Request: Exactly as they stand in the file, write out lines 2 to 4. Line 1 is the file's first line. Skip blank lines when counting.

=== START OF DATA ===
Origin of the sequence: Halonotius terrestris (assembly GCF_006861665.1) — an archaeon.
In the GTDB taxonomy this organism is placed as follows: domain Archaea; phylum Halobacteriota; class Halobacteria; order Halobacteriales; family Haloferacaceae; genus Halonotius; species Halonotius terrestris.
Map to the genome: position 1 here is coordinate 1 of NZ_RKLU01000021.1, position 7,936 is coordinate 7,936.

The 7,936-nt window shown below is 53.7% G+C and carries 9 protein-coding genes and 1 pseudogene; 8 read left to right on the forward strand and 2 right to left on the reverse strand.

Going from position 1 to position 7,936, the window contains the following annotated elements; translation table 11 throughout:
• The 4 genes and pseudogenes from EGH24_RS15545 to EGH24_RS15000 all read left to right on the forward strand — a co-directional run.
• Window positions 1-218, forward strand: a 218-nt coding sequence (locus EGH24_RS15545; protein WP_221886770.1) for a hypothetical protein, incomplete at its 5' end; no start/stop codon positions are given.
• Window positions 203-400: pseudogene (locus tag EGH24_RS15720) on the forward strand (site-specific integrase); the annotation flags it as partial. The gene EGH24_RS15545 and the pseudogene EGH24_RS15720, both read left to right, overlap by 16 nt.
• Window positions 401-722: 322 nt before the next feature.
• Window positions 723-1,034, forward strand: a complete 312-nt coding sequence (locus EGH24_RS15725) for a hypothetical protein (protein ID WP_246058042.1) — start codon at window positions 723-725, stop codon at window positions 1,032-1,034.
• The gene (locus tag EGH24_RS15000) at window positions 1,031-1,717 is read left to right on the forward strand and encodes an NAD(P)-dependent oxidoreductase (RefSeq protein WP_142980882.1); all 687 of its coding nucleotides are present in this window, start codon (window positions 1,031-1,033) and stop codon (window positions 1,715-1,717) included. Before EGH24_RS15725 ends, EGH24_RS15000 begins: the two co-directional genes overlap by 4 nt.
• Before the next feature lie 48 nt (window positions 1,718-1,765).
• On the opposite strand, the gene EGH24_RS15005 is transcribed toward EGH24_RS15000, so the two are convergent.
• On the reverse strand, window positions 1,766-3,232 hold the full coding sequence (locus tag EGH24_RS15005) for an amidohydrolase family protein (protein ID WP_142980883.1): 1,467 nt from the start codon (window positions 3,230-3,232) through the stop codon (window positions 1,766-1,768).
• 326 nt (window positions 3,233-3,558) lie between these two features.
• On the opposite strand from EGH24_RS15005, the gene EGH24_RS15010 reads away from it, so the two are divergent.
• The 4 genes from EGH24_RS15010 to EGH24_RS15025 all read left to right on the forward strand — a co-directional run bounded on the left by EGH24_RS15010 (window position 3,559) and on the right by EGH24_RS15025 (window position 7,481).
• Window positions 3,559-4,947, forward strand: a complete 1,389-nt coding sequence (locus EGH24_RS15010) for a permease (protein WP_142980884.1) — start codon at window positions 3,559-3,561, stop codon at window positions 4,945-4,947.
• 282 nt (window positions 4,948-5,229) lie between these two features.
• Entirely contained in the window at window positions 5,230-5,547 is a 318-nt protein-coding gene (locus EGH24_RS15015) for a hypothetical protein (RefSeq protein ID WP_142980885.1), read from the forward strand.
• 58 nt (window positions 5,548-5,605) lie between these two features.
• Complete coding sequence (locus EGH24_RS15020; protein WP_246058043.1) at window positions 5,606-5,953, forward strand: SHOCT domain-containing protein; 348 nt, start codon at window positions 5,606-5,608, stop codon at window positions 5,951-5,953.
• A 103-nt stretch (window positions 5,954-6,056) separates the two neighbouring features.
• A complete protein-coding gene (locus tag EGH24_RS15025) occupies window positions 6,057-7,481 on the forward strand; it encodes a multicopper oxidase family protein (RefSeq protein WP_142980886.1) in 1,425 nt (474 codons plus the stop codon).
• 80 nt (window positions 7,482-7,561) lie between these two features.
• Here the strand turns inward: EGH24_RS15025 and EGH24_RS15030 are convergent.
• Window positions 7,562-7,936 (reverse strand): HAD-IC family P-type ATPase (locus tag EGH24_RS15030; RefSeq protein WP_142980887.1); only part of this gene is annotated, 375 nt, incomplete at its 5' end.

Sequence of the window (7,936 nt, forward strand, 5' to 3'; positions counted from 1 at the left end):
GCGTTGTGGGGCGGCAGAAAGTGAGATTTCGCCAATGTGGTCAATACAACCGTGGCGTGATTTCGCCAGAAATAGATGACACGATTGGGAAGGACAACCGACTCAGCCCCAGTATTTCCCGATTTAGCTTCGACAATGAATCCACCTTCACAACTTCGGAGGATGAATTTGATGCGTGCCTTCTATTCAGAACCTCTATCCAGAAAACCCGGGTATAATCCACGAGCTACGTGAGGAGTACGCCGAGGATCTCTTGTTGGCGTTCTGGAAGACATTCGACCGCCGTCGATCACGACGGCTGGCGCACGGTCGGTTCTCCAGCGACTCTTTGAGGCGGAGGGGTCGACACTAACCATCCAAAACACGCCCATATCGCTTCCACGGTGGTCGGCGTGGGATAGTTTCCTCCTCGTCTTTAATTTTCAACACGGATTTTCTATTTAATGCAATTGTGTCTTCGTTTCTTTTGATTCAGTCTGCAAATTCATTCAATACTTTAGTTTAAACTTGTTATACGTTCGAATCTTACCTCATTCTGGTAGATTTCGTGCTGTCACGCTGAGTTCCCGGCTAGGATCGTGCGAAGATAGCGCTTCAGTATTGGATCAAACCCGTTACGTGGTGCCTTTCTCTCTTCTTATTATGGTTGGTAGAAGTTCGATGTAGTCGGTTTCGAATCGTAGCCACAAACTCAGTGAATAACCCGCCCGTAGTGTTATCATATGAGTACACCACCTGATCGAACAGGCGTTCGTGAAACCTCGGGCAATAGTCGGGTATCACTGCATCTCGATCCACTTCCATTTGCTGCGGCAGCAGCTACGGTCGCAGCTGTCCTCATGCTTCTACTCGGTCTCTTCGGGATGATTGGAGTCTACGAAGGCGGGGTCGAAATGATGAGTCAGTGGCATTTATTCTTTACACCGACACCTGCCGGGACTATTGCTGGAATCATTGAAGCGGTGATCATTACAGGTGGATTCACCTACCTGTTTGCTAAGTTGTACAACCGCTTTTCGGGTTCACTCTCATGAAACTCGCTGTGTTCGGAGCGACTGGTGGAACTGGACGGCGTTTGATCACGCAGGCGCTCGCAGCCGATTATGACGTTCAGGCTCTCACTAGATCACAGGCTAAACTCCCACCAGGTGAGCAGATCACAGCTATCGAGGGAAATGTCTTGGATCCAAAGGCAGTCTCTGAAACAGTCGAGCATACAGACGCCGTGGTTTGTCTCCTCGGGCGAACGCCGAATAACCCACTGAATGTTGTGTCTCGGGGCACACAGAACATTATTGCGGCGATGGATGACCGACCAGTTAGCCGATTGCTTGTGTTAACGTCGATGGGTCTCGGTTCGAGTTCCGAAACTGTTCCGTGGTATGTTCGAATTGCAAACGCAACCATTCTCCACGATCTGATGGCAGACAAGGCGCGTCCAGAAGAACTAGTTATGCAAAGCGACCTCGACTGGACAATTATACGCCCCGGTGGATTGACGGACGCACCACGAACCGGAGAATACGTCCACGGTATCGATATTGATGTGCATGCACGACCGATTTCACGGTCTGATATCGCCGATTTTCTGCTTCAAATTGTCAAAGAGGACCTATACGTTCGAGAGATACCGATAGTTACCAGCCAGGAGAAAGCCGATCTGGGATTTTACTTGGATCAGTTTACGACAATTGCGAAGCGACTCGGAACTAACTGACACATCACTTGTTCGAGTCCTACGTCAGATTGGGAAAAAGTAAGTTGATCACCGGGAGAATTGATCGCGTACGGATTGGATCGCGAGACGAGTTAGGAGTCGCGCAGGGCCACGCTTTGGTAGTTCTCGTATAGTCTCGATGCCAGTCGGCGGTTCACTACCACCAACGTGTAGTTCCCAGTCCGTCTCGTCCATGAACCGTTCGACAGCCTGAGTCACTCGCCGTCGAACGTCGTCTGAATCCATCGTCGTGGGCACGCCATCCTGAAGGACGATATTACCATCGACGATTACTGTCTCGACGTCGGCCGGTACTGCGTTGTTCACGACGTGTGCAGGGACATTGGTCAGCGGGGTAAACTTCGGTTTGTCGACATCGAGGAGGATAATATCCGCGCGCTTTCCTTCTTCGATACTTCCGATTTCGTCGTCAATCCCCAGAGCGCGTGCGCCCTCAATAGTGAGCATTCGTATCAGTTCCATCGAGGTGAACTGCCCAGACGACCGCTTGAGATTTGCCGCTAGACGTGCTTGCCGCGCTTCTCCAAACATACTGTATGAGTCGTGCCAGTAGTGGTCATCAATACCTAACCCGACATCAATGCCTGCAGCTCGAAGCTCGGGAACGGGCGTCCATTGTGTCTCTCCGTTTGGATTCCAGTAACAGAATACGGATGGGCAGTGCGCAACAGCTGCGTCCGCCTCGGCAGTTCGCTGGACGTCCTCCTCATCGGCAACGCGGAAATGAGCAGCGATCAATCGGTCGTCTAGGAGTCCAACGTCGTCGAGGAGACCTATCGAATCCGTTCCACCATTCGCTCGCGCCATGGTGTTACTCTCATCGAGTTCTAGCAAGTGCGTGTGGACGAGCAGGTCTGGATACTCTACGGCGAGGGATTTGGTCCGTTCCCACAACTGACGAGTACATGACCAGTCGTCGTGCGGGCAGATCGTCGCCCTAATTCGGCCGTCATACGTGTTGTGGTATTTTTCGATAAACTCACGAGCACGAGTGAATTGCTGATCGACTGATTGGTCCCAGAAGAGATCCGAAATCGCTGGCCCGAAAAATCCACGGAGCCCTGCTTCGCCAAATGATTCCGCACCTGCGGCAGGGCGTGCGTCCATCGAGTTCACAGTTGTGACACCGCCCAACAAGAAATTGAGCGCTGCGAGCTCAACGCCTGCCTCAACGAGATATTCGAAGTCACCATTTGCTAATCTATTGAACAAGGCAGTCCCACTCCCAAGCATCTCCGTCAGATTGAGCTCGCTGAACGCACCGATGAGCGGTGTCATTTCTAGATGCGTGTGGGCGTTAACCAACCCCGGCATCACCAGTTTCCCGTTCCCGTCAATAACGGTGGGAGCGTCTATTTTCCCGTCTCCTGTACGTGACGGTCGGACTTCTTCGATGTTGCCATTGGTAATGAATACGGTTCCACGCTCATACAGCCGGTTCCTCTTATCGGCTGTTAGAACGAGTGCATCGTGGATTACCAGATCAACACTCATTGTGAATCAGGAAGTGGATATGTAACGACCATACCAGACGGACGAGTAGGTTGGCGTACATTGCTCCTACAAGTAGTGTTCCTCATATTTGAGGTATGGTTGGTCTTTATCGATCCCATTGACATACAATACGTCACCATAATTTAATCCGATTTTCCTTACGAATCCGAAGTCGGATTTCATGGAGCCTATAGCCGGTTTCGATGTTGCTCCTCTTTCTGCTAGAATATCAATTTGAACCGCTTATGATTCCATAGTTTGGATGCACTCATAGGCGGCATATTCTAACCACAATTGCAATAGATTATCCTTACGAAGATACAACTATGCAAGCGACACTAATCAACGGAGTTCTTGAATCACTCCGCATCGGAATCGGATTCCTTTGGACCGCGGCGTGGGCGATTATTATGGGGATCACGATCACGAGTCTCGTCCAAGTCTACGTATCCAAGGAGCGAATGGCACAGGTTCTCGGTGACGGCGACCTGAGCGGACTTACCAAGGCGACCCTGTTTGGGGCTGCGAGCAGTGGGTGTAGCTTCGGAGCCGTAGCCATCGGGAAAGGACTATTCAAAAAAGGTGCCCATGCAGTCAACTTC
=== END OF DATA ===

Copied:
In the GTDB taxonomy this organism is placed as follows: domain Archaea; phylum Halobacteriota; class Halobacteria; order Halobacteriales; family Haloferacaceae; genus Halonotius; species Halonotius terrestris.
Map to the genome: position 1 here is coordinate 1 of NZ_RKLU01000021.1, position 7,936 is coordinate 7,936.

The 7,936-nt window shown below is 53.7% G+C and carries 9 protein-coding genes and 1 pseudogene; 8 read left to right on the forward strand and 2 right to left on the reverse strand.